The head of Switzerland's largest travel group, Kuoni, has said that tourism will survive the repercussions of a war in the Middle East.
CEO Hans Lerch told swissinfo that the current situation in the tourism industry was "difficult" but not "hopeless".
Lerch was speaking on Tuesday after Kuoni reported a return to the black last year with a net profit of SFr26.2 million ($19 million). The company posted a loss of almost SFr282 million in 2001.
"After 30 years in the industry, I'm not that negative. The war is going to take place but it depends very much on how long it will last," he said.
"I can assure you that tourism, once the war is over and the people think it's safe again, will be back and rolling. It has always been like that," he added.
Lerch commented that going on holiday rarely seemed to be a matter of economic considerations.
"Money always seems to be there. But if people are afraid of travelling for whatever reason, you can give holidays away and nobody goes," he said.
Lerch told a news conference in Zurich that retail outlets were full of potential clients with a high level of interest.
However, he said there had been a decline in actual bookings over the past five to six weeks.
"Many of our customers would love to travel, despite the current economic recession and the fears this brings. It's a classic case of pent-up demand," he said.
"They also have the money to do so but they don't dare to book yet. They are waiting in the hope of some imminent resolution of the present uncertainties over Iraq," he added.
The results exceeded analysts' expectations of a SFr20.3 million profit. The return to profit came despite lower sales in 2002.
But Europe's fifth-largest travel company felt the effects of the global slump in the travel market, with turnover down eight per cent at SFr3.7 billion.
"The geopolitical situation in Iraq and the generally unfavourable development of the global economy did, however, have an adverse impact on booking behaviour," Kuoni said in a statement.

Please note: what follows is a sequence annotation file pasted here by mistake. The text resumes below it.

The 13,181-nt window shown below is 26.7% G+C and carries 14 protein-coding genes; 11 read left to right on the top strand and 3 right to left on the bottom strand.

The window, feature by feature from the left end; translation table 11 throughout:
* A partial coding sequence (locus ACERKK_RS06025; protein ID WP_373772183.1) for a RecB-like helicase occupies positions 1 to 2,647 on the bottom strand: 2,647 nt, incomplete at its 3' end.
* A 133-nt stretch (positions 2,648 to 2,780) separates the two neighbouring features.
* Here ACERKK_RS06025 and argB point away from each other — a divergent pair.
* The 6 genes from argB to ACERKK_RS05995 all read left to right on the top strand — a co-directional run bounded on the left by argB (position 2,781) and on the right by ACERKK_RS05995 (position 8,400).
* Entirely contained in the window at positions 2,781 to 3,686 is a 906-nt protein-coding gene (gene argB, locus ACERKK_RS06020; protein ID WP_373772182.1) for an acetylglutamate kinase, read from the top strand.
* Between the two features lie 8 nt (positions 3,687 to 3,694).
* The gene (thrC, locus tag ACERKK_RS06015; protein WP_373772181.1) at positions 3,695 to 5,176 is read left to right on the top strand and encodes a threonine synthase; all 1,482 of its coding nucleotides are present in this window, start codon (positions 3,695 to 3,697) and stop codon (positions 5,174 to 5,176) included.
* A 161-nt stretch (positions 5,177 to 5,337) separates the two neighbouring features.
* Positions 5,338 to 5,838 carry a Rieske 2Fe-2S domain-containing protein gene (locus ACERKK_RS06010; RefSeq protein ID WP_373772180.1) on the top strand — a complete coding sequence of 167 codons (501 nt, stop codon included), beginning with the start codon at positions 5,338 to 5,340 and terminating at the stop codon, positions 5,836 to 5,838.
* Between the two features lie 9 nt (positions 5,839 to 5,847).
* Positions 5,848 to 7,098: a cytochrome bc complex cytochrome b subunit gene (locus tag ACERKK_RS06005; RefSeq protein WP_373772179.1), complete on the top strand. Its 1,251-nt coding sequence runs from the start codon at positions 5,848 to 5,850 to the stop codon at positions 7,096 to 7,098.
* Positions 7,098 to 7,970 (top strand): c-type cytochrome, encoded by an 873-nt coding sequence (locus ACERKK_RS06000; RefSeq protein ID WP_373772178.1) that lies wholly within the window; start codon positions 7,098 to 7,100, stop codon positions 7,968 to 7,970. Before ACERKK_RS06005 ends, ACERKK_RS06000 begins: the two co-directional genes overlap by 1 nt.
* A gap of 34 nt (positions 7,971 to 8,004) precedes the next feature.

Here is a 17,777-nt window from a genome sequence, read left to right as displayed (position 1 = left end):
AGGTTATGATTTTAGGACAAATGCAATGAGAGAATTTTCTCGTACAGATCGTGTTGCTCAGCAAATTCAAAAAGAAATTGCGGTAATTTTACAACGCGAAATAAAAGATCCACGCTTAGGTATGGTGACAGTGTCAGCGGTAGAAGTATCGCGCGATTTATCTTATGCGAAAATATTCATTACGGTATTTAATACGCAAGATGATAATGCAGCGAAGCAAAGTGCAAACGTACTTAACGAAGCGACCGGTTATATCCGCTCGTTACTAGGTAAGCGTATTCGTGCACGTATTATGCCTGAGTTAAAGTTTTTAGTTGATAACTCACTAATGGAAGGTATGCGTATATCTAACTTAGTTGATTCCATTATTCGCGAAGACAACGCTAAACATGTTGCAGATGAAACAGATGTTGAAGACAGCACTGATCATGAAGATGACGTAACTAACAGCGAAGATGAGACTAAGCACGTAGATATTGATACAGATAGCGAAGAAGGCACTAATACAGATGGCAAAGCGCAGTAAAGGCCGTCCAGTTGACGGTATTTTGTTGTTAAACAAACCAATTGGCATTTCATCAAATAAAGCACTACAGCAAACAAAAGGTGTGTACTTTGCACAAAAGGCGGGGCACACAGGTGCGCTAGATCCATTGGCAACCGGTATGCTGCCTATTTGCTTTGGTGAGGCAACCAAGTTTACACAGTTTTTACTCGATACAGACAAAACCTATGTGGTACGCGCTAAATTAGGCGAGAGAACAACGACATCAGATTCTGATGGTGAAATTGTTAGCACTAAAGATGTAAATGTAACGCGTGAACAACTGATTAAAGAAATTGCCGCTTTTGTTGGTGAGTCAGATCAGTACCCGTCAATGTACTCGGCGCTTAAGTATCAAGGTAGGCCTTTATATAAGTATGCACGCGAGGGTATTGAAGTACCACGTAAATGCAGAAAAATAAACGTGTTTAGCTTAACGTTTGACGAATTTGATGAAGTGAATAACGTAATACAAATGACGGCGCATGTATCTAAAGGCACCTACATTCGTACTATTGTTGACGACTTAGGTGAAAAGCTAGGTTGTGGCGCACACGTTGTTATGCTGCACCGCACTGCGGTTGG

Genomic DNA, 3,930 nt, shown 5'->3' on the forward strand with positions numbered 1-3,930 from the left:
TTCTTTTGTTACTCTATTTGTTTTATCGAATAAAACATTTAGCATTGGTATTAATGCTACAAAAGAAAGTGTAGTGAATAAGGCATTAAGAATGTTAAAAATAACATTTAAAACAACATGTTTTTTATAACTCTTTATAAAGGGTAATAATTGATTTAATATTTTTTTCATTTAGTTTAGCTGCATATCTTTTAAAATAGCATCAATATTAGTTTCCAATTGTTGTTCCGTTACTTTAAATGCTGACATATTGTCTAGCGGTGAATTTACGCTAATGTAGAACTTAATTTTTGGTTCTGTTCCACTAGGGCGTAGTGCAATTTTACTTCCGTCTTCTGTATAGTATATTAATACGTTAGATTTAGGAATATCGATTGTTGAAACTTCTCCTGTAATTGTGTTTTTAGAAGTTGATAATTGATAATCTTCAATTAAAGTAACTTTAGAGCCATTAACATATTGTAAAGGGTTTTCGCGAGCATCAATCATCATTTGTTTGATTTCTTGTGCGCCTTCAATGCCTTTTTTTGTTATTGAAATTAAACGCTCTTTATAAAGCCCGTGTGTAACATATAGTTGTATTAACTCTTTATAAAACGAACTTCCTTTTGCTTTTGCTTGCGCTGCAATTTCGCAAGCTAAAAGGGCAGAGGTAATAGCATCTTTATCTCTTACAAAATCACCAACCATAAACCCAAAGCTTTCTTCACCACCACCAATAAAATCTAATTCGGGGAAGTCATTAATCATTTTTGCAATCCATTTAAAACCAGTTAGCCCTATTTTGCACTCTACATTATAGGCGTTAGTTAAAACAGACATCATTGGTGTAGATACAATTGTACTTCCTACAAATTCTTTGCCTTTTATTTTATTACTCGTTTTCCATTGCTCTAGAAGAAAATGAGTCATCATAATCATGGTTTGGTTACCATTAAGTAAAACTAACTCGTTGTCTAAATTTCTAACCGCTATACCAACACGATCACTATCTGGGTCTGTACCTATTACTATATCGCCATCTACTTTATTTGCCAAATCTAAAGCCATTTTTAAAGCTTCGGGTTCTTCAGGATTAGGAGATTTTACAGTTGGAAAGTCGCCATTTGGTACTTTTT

The travel industry has suffered a downturn since the September 11 attacks on the United States, and recent fears of a war in Iraq and general economic uncertainty have also suppressed demand for holidays.
Kuoni said travel to and from the United States and to destinations in the Middle East, such as Egypt and the UAE, had been worst hit by the fall in demand.
Bali and Kenya had also lost popularity as holiday destinations following attacks in recent years.
Kuoni said it expected demand to remain repressed in the current year.
"With current market trends far from transparent, the present outlook is necessarily hazy, making it hard to offer any reliable prognosis of future business developments," the company said.
swissinfo, Robert Brookes in Zurich
Kuoni recorded a profit of SFr26.2 million in 2002.
The return to profit followed a loss of SFr281.7 million in 2001.
But 2002 sales were down eight per cent at SFr3.7 billion.
Kuoni says demand is not expected to increase substantially in 2003.
The travel group said it would be focusing its strategic thrust on the premium market.
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